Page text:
ValleyLife, a disability support services company, unlawfully discriminated against disabled employees by refusing to provide them with reasonable accommodations in violation of federal law, the Equal Employment Opportunity Commission (EEOC) has charged in a lawsuit filed in the United States District Court for the District of Arizona.
ValleyLife is an Arizona corporation which provides programs and support services for individuals with disabilities in the greater Phoenix metropolitan area.
According to the EEOC’s suit, ValleyLife fired employees with disabilities rather than provide them with reasonable accommodations due to its inflexible leave policy. The policy compelled the termination of employees who had exhausted their paid time off and/or any unpaid leave to which they were eligible under the Family Medical Leave Act (FMLA).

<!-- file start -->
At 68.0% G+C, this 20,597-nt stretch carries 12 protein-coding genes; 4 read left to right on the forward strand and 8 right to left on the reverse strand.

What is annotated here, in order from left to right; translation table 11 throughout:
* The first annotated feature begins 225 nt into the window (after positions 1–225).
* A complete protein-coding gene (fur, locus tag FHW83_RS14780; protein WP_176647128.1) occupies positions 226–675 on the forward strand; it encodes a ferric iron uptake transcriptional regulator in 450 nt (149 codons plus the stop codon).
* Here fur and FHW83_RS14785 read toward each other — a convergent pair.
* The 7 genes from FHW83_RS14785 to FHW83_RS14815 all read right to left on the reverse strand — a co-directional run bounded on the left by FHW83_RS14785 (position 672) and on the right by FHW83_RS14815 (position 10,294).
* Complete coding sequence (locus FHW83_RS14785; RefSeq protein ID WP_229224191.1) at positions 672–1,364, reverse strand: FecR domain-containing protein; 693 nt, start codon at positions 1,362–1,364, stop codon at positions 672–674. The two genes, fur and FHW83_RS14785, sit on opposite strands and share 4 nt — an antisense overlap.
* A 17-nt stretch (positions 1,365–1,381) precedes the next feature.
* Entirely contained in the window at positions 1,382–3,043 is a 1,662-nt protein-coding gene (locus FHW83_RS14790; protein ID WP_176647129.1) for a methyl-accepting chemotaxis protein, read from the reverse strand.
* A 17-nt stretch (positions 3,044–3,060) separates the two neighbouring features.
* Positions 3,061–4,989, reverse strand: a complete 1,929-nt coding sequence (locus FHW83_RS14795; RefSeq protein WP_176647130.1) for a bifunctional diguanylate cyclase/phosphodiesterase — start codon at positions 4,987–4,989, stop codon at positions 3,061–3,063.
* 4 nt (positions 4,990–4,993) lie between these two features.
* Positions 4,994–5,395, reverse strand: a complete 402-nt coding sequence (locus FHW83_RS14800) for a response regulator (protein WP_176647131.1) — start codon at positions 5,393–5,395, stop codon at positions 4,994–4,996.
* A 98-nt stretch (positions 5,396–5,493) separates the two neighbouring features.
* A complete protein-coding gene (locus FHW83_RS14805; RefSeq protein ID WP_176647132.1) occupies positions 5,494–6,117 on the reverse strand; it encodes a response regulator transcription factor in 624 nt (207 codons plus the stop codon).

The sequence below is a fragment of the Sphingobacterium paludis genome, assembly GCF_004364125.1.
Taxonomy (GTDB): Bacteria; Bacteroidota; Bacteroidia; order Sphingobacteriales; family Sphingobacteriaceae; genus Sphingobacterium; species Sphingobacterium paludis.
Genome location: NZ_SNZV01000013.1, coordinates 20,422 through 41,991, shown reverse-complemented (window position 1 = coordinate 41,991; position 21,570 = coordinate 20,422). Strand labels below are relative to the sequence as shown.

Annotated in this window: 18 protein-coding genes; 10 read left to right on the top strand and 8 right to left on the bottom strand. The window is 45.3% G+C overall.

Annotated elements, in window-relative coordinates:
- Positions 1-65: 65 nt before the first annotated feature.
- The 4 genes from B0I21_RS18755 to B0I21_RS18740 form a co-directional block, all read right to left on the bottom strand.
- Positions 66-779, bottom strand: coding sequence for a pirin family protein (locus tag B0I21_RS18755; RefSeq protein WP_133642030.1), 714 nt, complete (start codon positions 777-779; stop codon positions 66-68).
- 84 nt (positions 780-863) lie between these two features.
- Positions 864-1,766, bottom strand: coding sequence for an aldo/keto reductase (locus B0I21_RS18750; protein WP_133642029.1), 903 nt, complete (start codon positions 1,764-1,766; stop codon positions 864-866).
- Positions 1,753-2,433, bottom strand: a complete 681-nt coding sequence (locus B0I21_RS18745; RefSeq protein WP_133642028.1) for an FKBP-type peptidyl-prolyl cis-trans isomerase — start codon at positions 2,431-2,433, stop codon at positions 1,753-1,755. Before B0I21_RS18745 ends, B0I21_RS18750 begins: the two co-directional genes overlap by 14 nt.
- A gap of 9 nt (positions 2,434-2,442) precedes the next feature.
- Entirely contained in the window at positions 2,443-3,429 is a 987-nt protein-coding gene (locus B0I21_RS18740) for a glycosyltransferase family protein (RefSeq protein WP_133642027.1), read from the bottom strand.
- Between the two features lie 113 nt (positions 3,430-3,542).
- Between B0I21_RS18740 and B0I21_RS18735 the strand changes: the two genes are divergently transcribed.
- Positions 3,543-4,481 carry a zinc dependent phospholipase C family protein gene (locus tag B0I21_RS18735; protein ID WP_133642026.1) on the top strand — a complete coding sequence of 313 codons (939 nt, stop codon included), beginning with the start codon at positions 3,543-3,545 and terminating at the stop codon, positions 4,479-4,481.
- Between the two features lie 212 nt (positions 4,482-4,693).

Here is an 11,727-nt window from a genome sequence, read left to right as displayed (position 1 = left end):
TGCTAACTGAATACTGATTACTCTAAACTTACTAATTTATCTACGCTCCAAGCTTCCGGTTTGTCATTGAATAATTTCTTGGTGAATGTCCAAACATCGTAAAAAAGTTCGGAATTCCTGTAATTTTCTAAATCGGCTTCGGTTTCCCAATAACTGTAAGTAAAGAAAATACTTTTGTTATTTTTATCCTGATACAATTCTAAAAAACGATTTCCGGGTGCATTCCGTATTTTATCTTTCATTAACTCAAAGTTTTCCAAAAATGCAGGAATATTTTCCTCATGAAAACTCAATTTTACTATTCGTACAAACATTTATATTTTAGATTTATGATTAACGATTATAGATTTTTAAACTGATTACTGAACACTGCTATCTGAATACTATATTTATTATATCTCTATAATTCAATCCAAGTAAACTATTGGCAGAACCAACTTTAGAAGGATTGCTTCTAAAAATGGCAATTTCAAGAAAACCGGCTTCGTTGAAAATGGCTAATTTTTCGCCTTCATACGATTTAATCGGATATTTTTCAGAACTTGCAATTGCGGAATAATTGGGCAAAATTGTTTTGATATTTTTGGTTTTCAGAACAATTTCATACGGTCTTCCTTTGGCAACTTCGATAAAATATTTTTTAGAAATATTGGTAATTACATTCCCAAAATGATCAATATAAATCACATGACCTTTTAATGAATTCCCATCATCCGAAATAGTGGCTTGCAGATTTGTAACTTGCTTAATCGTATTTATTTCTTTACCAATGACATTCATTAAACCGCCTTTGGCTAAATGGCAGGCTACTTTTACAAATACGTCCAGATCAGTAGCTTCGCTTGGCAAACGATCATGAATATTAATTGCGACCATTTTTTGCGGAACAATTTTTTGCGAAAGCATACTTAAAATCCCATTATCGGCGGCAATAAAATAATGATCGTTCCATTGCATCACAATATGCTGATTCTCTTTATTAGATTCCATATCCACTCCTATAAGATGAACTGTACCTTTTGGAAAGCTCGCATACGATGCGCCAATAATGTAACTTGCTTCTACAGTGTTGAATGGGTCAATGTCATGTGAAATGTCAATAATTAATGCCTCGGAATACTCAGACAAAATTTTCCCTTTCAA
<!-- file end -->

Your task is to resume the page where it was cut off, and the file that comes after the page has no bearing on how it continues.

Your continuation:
For example, the commission said that ValleyLife forced out one supervisor, Glenn Stephens, due to his need for further surgery when his FMLA leave was exhausted. ValleyLife did not engage in any interactive process to determine whether any accommodations (including additional leave) were possible, according to the suit.
Stephens had worked for ValleyLife for over ten years at the time of his termination. The suit also alleges that ValleyLife commingled medical records in employee personnel files and failed to maintain these medical records confidential in violation of the Americans with Disabilities Act (ADA).
Such alleged conduct violates the ADA, which protects workers from discrimination based upon disability and requires employers to provide reasonable accommodations to the known physical or mental impairments of disabled employees unless doing so would cause an undue hardship.
Moreover, the ADA requires employers to keep employees’ medical documents confidential and separate from other personnel records. The EEOC filed suit, EEOC v. ValleyLife, in U.S. District Court for the District of Arizona, after first attempting to reach a settlement through its pre-litigation conciliation process. The lawsuit seeks lost wages and compensatory and punitive damages for the alleged victims, as well as appropriate injunctive relief to prevent discriminatory practices in the future.
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